We recognize that in other circumstances the specificity with which a reasonably prudent miner would record the nature of a hazardous condition and its location pursuant to this standard may vary based on context.  Here, however, the recording is so vague that it omits information needed to properly identify the nature and location of the hazardous conditions. Regarding Mach’s “fair notice” argument, any reasonably prudent miner would understand that the notation in question does not adequately identify the “nature and location of the hazardous conditions.” See Ideal Cement Co., 12 FMSRHC 2409, 2416 (Nov. 1990) (In determining whether a safety standard provides adequate notice, the Commission generally applies an objective standard, asking “whether a reasonably prudent person familiar with the mining industry and the protective purposes of the standard would have recognized the specific prohibition or requirement of the standard.”). Accordingly, we affirm the Judge’s finding of a violation.  

2.      Significant and Substantial

The Judge concluded that the violation was appropriately designated as S&S. Specifically, he found that the recording violation contributed to the hazard of a fire occurring because miners would be unaware of the nature and location of the hazardous conditions, and if an ignition resulted there would be a reasonable likelihood that miners would suffer serious injuries such as smoke inhalation and burns. 38 FMSHRC at 2249-50. We conclude that this finding is supported by substantial evidence.   

The first step of the Mathies test is met, as we affirm the Judge’s finding of a violation. As to the second step, the Judge found that the failure to properly record the slope belt accumulations contributed to the discrete safety hazard that management and miners would be unaware of the nature and location of the ignition hazards, and they would not be able to immediately address the accumulations most likely to result in ignition. Id. at 2249; Tr. 129-30. It is undisputed that at the time of the inspection, miners were shoveling where ignition hazards were not present, constituting substantial evidence supporting the Judge’s finding. The third and fourth steps of the Mathies test are met for the same reasons described supra with regard to the accumulations violation. 

On review, Mach argues that the Judge’s underlying factual findings regarding the conditions on the beltline lack the support of substantial evidence. We disagree. The Judge credited the testimony of Inspector Reynolds to support his findings. 38 FMSHRC at 2246. After hearing from all the witnesses and studying the record evidence, he found that the conditions that the inspector observed were present at the time of Adams’ morning examination. As stated, supra, the Commission recognizes that a Judge’s credibility determination is entitled to great weight and may not be overturned lightly. We see no compelling reason to disturb the credibility determinations of the Judge on this point.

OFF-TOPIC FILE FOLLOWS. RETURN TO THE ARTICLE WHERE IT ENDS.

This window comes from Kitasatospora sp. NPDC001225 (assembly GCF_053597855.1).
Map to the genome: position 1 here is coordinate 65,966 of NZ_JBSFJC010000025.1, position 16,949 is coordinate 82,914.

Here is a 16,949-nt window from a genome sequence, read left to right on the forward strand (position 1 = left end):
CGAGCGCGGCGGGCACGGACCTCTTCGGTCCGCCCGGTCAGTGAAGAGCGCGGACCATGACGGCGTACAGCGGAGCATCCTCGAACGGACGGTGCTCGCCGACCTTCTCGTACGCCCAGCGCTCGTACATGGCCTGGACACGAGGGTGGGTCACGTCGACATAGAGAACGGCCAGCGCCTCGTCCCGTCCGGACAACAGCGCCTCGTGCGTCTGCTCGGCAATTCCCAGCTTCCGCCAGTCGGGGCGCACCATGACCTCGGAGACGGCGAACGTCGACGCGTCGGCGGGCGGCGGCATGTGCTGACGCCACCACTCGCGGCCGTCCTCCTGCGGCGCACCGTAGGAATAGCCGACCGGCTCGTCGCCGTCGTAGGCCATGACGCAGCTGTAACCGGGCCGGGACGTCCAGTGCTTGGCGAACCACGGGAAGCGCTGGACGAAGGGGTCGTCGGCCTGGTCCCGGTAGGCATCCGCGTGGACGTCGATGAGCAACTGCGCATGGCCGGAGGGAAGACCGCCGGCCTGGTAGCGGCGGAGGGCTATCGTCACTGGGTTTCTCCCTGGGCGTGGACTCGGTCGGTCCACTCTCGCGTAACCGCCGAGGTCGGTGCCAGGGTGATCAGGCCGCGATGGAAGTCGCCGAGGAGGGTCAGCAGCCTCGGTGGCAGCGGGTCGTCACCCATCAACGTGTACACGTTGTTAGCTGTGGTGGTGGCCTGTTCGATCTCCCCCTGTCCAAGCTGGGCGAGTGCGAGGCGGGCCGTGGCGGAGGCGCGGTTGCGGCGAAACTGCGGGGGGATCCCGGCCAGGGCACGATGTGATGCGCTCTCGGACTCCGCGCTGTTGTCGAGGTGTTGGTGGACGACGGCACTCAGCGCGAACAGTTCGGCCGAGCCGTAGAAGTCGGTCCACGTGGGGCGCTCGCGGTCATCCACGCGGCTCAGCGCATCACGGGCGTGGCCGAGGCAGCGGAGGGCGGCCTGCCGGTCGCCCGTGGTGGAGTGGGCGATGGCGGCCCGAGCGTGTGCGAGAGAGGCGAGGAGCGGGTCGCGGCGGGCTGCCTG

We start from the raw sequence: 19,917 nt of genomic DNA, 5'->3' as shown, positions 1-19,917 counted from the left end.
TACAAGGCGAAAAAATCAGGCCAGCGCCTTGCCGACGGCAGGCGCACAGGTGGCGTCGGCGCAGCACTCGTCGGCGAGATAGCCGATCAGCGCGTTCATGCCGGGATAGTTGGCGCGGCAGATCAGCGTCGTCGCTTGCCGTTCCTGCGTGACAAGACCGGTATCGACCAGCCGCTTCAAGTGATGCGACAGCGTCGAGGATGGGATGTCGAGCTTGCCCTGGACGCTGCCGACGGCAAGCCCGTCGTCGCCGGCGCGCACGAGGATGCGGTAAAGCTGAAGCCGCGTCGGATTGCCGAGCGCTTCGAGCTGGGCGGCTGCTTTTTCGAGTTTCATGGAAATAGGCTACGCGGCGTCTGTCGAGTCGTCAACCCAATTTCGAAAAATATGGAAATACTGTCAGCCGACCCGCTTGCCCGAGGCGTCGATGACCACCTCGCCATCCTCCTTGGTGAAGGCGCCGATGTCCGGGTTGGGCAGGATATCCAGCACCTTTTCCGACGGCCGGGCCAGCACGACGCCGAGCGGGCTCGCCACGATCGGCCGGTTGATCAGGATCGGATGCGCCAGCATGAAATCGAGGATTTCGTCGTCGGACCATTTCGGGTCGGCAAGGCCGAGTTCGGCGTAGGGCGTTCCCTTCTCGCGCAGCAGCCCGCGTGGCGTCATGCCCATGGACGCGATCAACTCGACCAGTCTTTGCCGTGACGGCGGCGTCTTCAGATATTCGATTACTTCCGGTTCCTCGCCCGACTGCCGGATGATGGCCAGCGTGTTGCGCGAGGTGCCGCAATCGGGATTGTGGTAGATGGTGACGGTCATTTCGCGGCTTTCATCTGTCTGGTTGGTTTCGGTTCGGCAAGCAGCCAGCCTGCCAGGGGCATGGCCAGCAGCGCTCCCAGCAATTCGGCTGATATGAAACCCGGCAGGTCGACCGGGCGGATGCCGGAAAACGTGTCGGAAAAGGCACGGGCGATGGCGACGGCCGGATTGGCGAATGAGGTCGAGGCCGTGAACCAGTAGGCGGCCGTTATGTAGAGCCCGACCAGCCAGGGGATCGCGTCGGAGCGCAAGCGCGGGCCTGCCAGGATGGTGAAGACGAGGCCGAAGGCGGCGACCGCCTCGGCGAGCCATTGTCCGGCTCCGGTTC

Mach presents other allegations of error by the Judge, similar to those we rejected in our analysis of the S&S nature of the accumulations violation, none of which is compelling. For instance, Mach maintains that the Judge erred by failing to account for the dampness of the coal accumulations, the relatively low recovery rate, and its active abatement efforts. For the reasons previously articulated, we believe that these arguments lack merit.

3.      High Negligence

The Judge concluded that Mach exhibited a high degree of negligence. He reiterated that the extensive accumulations were present for multiple shifts and found that Adams’ decision to perform an examination while driving likely precluded Adams from observing coal that had accumulated on the walkway. The Judge further found that Adams’ practice of supplementing his written record of examination in personal meetings with mine managers did not alter his duty to comply with the plain requirements of the safety standard. [20] 38 FMSHRC at 2250.

Mach asserts that the Judge erred in his negligence analysis. First, Mach maintains that it was error for the Judge to consider Adams’ use of a vehicle during the examination as exacerbating its negligence. We disagree. The Judge simply inferred that performing an examination from the travelway, while driving, made it more difficult to observe coal that accumulated along the walkway. The inference is based in fact. Inspector Reynolds walked the belt and noted that the majority of the accumulations he observed were on the far side of the belt. In contrast, Adams testified that he did not observe any coal contacting the belt or rollers when he drove up the travelway earlier that morning. It was reasonable for the Judge to infer that the difference in their observations was, at least in part, the result of differences in examination methods. Nothing in the Judge’s decision suggests that the use of a vehicle during a belt examination is impermissible to the extent that an examiner is able to observe and record hazardous conditions that are present. In this case, though, the operator should have at least ensured that a closer examination was made in areas more prone to accumulations, especially in light of what the operator acknowledged as an ongoing problem with “washback.” See Tr. 227, 290, 300, 304, 391.

In addition, Mach asserts that the Judge erred by comingling the requirement to perform an on-shift examination (30 C.F.R. § 75.362(a)(1)) with the more precise recording requirements of section 75.363(b). He did not. The more specific requirements of an examination are not designed to be read in isolation from the more general requirements of an examination; instead they should be read as “interconnected provisions.” See Jim Walter Res., Inc., 28 FMSHRC 579, 602 n.28 (Aug. 2006) (citation omitted). We recognize that in this case, the failure to properly record a hazardous condition may have arisen from the inadequacy of the required on-shift examination. Nevertheless, the issuing inspector acted within his discretion when he chose to charge Mach with a violation of the more specific safety standard, section 75.363(b), as opposed to a more general requirement.